After taking the Thriving Mind course, I began implementing new rituals at work that help me focus and destress. For example, I challenge every assumption I make about how someone perceives me during work. My natural inclination is to tell myself a story about how someone perceives me because I am a hardcore ruminator and a recovering people pleaser, and it makes me feel awful. But now, I challenge those thoughts as soon as I notice them, which is so helpful!

I also started blocking my calendar and declining meetings without agendas to avoid burnout. I used to spend so much time in meetings wondering why I was there. I would get to the end of a workday full of meetings and have to work three more hours to get my work done, which created so much stress. So, for the last four years, I adopted a strict no agenda, no attendance policy — if someone cannot tell me my purpose at a meeting, my time is better spent doing other work. Time is our most valuable asset and to be our best selves we need to prioritize where we spend our time.

I used to always feel like I’d get to the end of the day and have no idea where the time went. I wasn’t organized or focused going into my workday so it was easy for me to get pulled in a million different directions and, at the end of the day, I’d had no “me” time. To fix this, I started practicing Microsteps that have been so beneficial to how I live my days. For example, I created a new morning ritual where I get up 30 minutes earlier than I used to, which requires me to go to bed 30 minutes earlier. Then I head upstairs and write three pages in a journal every single morning.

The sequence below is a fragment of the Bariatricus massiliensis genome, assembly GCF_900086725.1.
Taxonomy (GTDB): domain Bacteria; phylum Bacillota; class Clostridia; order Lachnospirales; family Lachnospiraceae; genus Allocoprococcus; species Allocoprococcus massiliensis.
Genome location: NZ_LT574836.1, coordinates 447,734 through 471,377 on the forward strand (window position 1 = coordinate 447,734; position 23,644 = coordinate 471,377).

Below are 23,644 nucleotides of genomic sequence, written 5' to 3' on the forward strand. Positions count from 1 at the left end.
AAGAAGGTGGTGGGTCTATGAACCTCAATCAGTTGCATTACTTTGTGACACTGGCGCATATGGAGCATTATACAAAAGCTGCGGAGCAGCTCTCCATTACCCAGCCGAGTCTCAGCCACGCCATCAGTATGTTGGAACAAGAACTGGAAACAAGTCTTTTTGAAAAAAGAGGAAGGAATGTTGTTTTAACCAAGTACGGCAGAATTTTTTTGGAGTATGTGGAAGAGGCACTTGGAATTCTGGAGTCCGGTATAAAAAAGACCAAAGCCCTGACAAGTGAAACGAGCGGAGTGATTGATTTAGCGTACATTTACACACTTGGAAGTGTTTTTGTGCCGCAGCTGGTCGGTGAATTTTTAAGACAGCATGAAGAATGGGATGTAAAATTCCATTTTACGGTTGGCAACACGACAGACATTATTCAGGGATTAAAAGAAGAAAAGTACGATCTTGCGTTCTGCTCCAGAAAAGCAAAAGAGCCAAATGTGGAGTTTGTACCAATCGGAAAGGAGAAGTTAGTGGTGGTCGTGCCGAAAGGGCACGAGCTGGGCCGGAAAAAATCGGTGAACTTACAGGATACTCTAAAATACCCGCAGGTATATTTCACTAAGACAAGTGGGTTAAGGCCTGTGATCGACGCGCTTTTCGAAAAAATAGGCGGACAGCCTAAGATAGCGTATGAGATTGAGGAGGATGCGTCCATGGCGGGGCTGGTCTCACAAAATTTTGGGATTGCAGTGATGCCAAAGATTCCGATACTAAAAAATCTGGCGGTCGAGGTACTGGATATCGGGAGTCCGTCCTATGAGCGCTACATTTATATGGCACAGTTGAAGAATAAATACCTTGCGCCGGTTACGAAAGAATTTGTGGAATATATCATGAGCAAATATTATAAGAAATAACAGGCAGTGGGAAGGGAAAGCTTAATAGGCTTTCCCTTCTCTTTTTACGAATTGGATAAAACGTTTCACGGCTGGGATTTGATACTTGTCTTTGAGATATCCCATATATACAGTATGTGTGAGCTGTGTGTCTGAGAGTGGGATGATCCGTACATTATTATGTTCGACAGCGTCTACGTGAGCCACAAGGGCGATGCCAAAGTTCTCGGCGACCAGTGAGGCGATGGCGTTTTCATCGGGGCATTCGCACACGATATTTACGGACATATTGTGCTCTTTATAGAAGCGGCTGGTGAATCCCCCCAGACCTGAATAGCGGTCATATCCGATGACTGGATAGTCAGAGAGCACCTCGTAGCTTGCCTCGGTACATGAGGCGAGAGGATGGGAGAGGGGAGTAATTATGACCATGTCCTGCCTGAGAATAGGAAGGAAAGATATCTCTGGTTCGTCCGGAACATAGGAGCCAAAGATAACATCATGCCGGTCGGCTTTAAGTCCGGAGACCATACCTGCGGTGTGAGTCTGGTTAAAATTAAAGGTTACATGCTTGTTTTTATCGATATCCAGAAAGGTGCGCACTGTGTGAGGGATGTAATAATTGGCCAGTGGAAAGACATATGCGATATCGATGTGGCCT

Now, I get all of the chaos out of my head and onto a page, which means I can sit down, focus, and plan my day before it starts. It is amazing how much time I have found in my days and I am much nicer to my partner because I carve out time for myself. I also take advantage of my joy trigger, spending time with my two chihuahuas, Otto and Finn! Even just looking at their sweet smiling faces calms me down. They are an instant RESET!


  • Kacy Fleming

    Head of Global Well-Being


    Kacy Fleming is the Head of Global Well-Being for Takeda and a Masters of Organizational Psychology candidate focused on equitable employee wellness and mental health inclusivity. While her day job has primarily been in Market Access Marketing, Kacy has worked with increasing responsibility to help her companies build and execute strategy around mental health and overall employee well-being. Other areas of work and focus include diversity, equity and inclusion from a well-being perspective.